And that is my biggest problem with the NCCAM – it perpetuates this fake category and double standard.

  6. Karl Withakay says:

    The article gets one thing wrong,

    “…acupuncture has been shown to help certain conditions…”

    Even though it doesn’t matter where you use the needles, or if the needles even penetrate.

    I guess if you consider placebo effective, you can consider acupuncture effective as well.

  7. Watcher says:

    Another thing i find amazing is that this arm of the NIH, no matter how it got there, has not funded something that is medically viable since it’s inception 10 years ago. Talk about failure …

  8. Watcher says:


    Yeah that bugged me when they said that even though they qualified it later on in the article. 🙁

  9. HHC says:

    Its true physical movement can be meditative.

  10. superdave says:

    The NCCAM was invented to prove altmed correct, and yet i have read many comments on this story claiming that it is just part of the anti alt med conspiracy. That just makes so much sense..(eye roll)

  11. splicer says:

    Steve I’m glad you saw this too. The AP link did not show the author but it was written by Marilynn Marchione and she is shown as a medical writer. She had this article and several others this week on CAM and supplements.

  12. Michael Kingsford Gray says:

    Acupuncture has most decisively been found to relieve at least one condition: a congested wallet.

  13. sonic says:

    This news report needs to be put into context.

    The article says-
    “…The lone exception: ginger capsules may help chemotherapy nausea.
    As for therapies, acupuncture has been shown to help certain conditions, and yoga, massage, meditation and other relaxation methods may relieve symptoms like pain, anxiety and fatigue.”

    So we spent 2.5 billion to find a treatment for chemo nausea and a number of therapies that are effective for various symptoms. These therapies may be more appropriate than the usual addictive, narcotic, mind-altering, drugs that are often prescribed for some people. (I for one would prefer a relaxation method to an addictive narcotic)
    2.5 billion might be seem high, but read this-

    “BOSTON – May 13, 2003 – The fully capitalized cost to develop a new drug, including studies conducted after receiving regulatory approval, averages $897 million, according to an analysis released today by the Tufts Center for the Study of Drug Development. “

    So we may have actually done well for the money spent. The drug companies would not give us this many valuable remedies for the 2.5 billion. And they certainly would not inform us of the failures of many popular elixirs while they were at it.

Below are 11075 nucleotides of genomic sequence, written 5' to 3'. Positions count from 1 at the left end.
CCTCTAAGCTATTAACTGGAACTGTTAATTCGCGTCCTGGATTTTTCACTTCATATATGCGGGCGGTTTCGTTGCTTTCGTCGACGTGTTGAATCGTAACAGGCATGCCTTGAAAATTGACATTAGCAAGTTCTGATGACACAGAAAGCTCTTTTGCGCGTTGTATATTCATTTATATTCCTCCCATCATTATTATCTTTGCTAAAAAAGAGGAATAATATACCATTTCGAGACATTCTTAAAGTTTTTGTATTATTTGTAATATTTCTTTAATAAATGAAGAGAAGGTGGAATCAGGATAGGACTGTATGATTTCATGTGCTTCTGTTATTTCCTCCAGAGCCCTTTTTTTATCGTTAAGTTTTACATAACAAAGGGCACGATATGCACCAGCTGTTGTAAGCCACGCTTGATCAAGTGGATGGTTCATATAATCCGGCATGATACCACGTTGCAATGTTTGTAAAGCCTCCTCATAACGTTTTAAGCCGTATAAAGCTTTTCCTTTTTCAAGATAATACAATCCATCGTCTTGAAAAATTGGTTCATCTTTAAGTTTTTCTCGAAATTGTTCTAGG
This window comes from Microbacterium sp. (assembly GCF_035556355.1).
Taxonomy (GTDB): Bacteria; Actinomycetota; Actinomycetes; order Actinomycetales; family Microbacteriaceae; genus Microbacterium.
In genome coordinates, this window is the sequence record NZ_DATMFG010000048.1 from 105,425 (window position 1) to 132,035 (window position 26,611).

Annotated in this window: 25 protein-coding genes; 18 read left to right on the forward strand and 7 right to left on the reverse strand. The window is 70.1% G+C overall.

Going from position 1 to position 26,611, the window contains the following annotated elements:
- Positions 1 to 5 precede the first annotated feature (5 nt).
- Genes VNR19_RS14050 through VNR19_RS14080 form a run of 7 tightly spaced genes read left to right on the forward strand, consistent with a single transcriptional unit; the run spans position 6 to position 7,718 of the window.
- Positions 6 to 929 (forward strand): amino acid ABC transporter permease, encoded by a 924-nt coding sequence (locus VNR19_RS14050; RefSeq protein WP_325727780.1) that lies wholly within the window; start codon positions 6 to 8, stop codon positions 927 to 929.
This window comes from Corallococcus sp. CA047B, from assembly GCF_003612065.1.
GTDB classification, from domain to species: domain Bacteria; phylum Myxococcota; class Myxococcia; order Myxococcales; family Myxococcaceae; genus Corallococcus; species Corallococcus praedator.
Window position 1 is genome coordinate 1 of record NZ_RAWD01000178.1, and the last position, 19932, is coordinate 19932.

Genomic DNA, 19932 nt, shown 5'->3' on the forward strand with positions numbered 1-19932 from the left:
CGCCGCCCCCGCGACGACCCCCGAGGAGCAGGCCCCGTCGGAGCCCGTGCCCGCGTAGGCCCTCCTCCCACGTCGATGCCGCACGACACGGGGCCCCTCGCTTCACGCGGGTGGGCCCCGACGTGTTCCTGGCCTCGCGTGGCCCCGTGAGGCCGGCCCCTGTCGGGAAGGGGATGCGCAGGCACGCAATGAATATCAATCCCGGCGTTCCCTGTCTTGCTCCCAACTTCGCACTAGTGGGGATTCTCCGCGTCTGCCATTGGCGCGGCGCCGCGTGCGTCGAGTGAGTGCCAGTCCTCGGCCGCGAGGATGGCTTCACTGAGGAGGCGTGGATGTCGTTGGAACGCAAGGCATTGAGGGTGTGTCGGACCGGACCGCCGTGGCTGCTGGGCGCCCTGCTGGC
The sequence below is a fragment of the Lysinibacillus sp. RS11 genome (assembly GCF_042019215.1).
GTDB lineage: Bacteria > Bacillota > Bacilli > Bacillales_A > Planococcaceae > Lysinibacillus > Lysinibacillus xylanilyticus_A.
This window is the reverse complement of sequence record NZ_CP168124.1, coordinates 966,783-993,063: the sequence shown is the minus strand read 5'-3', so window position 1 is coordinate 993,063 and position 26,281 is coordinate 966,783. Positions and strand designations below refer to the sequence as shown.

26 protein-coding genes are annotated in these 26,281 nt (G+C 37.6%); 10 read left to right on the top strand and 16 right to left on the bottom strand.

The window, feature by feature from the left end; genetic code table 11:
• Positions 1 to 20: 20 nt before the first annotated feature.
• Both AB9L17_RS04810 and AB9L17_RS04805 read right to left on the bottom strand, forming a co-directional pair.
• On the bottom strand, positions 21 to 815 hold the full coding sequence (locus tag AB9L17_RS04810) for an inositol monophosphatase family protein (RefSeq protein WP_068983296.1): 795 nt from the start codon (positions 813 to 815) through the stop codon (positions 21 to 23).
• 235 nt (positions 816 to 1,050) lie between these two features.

Next- I agree that there is a problem with the people running the studies putting a spin on the results and the various conflicts of interest. But to say that is a problem for CAM and not all medicine would be wholly inaccurate–

    (An example of a drug company spin)

    “The company said in a press release that the trial of the drug, called CPP-109, did not show that ”a significantly larger proportion of CPP-109-treated subjects than placebo-treated subjects were cocaine-free during the last two weeks of the treatment period,” which was weeks 11 and 12 of the trial. Chief Executive Patrick J. McEnany told The Miami Herald, “We’ve only begun our analysis of the data. The data is immense. We’re trying to get our arms around it.’ He noted the drug had performed well in three prior human studies, and he wasn’t sure why this study was different. “Cocaine addicts are a very unpredictable group.” A study in Mexico had much more positive results, he said, and Catalyst scientists will be examining whether differences in demographics could have led to different results.”

    (This accusation goes beyond spin)

    http://www.theage.com.au/news/national/drug-firms-manipulating-trials/2006/08/06/1154802756201.html ONE of Australia’s most senior cancer specialists has accused pharmaceutical companies of manipulating some clinical trials of medicines for commercial reasons, including deliberately delaying the release of negative findings and being reluctant to fund research into the toxicity of their drugs.

    (Did someone say ‘conflict of interest’?)

    http://www.theage.com.au/news/national/conflict-of-interest-problem-endemic-specialist/2006/08/06/1154802756204.html Professor Tattersall, a cancer specialist, also has a big problem. He says that finding experts to sit on the committee is now all but impossible because so many doctors have “huge conflicts of interest” with drug companies.